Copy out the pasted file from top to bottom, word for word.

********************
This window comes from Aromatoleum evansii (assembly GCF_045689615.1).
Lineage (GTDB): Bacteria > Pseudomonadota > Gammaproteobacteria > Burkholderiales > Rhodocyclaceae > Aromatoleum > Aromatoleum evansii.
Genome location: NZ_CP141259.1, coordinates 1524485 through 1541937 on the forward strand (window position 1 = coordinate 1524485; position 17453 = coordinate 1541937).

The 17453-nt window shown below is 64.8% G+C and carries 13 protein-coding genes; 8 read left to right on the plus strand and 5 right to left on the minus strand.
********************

This window comes from Aromatoleum evansii (assembly GCF_045689615.1).
Lineage (GTDB): Bacteria > Pseudomonadota > Gammaproteobacteria > Burkholderiales > Rhodocyclaceae > Aromatoleum > Aromatoleum evansii.
Genome location: NZ_CP141259.1, coordinates 1524485 through 1541937 on the forward strand (window position 1 = coordinate 1524485; position 17453 = coordinate 1541937).

The 17453-nt window shown below is 64.8% G+C and carries 13 protein-coding genes; 8 read left to right on the plus strand and 5 right to left on the minus strand.